Earlier today, services across Greece ground to a halt Thursday as workers joined in a massive general strike that cancelled flights, ferries and public transport, shut down schools, courts and pharmacies, and left public hospitals with emergency staff. Even the undertakers are striking.
Thursday’s general strike is the most significant the coalition government of Prime Minister Alexis Tsipras has faced since he initially came to power about a year ago. As an opposition party, Tsipras’ radical left Syriza party had led opposition to pension reforms, but he was forced into a dramatic policy U-turn last year when he faced the stark choice of signing up to a third bailout or the country being kicked out of the eurozone.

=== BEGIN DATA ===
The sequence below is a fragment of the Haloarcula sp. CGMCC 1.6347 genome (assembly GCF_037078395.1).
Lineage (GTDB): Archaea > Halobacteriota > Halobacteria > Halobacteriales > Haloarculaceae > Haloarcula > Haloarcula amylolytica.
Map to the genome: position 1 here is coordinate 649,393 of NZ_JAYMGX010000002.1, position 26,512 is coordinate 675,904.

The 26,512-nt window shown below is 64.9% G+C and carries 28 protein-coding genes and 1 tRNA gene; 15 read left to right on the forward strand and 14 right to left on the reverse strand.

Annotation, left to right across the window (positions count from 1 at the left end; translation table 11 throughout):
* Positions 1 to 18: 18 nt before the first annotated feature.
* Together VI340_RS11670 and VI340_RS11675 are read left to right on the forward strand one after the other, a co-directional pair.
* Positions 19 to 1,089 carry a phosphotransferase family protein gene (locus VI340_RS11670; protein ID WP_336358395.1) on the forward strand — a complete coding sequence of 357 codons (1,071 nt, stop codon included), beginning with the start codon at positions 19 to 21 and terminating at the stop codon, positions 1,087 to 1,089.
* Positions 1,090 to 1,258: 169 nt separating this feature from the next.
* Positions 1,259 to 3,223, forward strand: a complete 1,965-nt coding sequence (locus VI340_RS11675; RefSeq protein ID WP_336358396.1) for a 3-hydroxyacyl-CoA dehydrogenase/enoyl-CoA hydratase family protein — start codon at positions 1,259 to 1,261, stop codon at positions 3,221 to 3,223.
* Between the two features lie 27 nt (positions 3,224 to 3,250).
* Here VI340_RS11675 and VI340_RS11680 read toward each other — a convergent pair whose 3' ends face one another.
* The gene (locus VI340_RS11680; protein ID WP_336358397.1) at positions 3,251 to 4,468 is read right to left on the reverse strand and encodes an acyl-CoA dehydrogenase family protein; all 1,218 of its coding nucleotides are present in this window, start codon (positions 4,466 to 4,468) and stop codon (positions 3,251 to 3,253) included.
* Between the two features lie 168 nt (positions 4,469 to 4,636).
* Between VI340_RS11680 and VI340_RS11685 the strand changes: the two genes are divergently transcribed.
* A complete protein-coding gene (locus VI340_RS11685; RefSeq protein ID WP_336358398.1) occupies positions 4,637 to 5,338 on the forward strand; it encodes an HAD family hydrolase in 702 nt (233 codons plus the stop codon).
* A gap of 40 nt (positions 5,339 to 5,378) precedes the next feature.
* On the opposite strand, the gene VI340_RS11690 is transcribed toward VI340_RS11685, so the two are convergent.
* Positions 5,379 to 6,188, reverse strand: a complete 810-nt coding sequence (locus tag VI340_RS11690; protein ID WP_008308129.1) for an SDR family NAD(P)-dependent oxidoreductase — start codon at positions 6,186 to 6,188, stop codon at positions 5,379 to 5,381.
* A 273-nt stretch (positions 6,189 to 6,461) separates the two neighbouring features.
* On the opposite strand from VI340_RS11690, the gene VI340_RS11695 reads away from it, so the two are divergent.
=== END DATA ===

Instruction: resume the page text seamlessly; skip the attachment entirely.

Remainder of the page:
The strike comes as the government negotiates with Greece’s international debt inspectors, who returned to Athens this week to review progress on the country’s bailout obligations. The central Athens hotel where the inspectors were staying was heavily guarded by police.
As CBC reports, well over 20,000 supporters of a Communist party-backed union were marching through central Athens, while around 10,000 more people — including about 1,000 lawyers in suits and ties — were gathering for a separate demonstration. A heavy police presence was deployed in the capital, as previous protests have often degenerated into riots.
Unions are angry at pension reforms that are part of Greece’s third international bailout.
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